Christian Apologetics and Research Ministry - Doesn't the religion of Mithra prove that Christianity is false?
"Some critics of Christianity teach that the Christian religion was not based upon divine revelation but that it borrowed from pagan sources, Mithra being one of them. They assert that the figure of Mithra has many commonalities with Jesus, too common to be coincidence... First of all, Christianity does not need any outside influence to derive any of its doctrines. All the doctrines of Christianity exists in the Old Testament where we can see the prophetic teachings of Jesus as the son of God (Zech. 12:10), born of a virgin (Isaiah 7:14), was crucified (Psalm 22), the blood atonement (Lev. 17:11), rose from the dead (Psalm 16:10), and salvation by faith (Hab. 2:4). Also, the writers of the gospels were eyewitnesses (or directed by eyewitnesses as were Mark and Luke) who accurately represented the life of Christ. So, what they did was write what Jesus taught as well as record the events of His life, death, and resurrection. In other words, they recorded history, actual events and had no need of fabrication or borrowing... Furthermore, those who wrote about Jesus in the New Testament were Jews (or under the instruction of Jews) who were devoted to the legitimacy and inspiration of the Old Testament scriptures and possessed a strong disdain for pagan religions. It would have been blasphemous for them to incorporate pagan sources into what they saw as the fulfillment of the sacred Old Testament scriptures concerning the Messiah. Also, since they were writing about Jesus, they were writing based upon what He taught: truth, love, honesty, integrity, etc. Why then would they lie and make up stories and suffer great persecution, hardships, ridicule, arrest, beatings, and death all for known lies and fabrications from paganism? It doesn't make sense... Therefore, even though there are similarities between Christianity and Mithraism, it is up to the critics to prove that one borrowed from the other. But, considering that the writers of the New Testament was written by Jews who shunned pagan philosophies and that the Old Testament has all of the themes found in Christianity, it is far more probable that if any borrowing was done, it was done by the pagan religions that wanted to emulate the success of Christianity."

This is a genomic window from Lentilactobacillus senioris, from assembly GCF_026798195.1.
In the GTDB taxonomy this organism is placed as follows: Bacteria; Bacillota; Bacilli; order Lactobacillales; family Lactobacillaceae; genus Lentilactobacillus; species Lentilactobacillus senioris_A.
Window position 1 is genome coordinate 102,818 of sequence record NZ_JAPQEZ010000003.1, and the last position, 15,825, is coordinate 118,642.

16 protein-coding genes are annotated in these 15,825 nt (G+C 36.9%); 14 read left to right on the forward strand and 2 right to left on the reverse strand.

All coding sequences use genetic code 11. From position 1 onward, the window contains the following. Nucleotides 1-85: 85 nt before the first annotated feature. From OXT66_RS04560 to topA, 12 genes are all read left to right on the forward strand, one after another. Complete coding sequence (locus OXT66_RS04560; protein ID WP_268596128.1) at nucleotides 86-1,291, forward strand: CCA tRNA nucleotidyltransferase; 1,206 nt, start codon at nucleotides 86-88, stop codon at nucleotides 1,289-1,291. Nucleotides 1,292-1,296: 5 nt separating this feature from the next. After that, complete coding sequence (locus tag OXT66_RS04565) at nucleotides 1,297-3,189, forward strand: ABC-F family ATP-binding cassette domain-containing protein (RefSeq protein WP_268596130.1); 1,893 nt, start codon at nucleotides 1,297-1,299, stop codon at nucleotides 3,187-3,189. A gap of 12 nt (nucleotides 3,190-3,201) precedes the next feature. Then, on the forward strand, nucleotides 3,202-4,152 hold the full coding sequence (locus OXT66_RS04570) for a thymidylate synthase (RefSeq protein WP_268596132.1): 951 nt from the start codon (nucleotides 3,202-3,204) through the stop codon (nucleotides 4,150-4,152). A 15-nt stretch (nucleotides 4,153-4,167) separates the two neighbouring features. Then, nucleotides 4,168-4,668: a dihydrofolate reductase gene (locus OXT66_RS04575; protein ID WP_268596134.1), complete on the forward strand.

Crosscircle - Mithras and Constantine
"In the first place Constantine�s "conversion" does not seem to have been Christian at all but absolutely pagan. He appears to have had some sort of vision in the precincts of a pagan temple to Apollo, either in the Vosges or near Autun. According to a witness accompanying Constantine�s army at the time, the vision was of the sun god�the deity worshiped by certain cults under the name of "Sol Invictus," "the Invincible Sun." There is evidence that Constantine, just before his vision, had been initiated into a Sol Invictus cult. In any case the Roman Senate, after the Battle of Milvian Bridge, erected a triumphal arch in the Coliseum. According to the inscription on this arch Constantine�s victory was won "through the prompting of the Deity." But the deity in question was not Jesus. It was Sol Invictus, the pagan sun god. Contrary to tradition, Constantine did not make Christianity the official state religion of Rome. The state religion of Rome under Constantine was, in fact, pagan sun worship; and Constantine, all his life, acted as its chief priest. Indeed, his reign was called a "sun emperor-ship," and Sol Invictus appeared everywhere�including on the imperial banners and the coinage of the realm. The image of Constantine as a fervent convert to Christianity is clearly wrong. He himself was not even baptized until 337�when he lay on his deathbed and was apparently too weakened or too apathetic to protest. Nor can he be credited with the Chi Rho monogram. An inscription bearing this monogram was found on a tomb at Pompeii dating from two and a half centuries before. The cult of Sol Invictus was Syrian in origin and imposed by Roman emperors on their subjects a century before Constantine. Although it contained elements of Baal and Astarte worship, it was essentially monotheistic. In effect, it pronounced the sun god as the sum of all attributes of all other gods and thus potential rivals. Moreover, it conveniently harmonized with the cult of Mithras�which was also prevalent in Rome and the empire at the time and which also involved solar worship."
The Ecole Initiative - Mithraism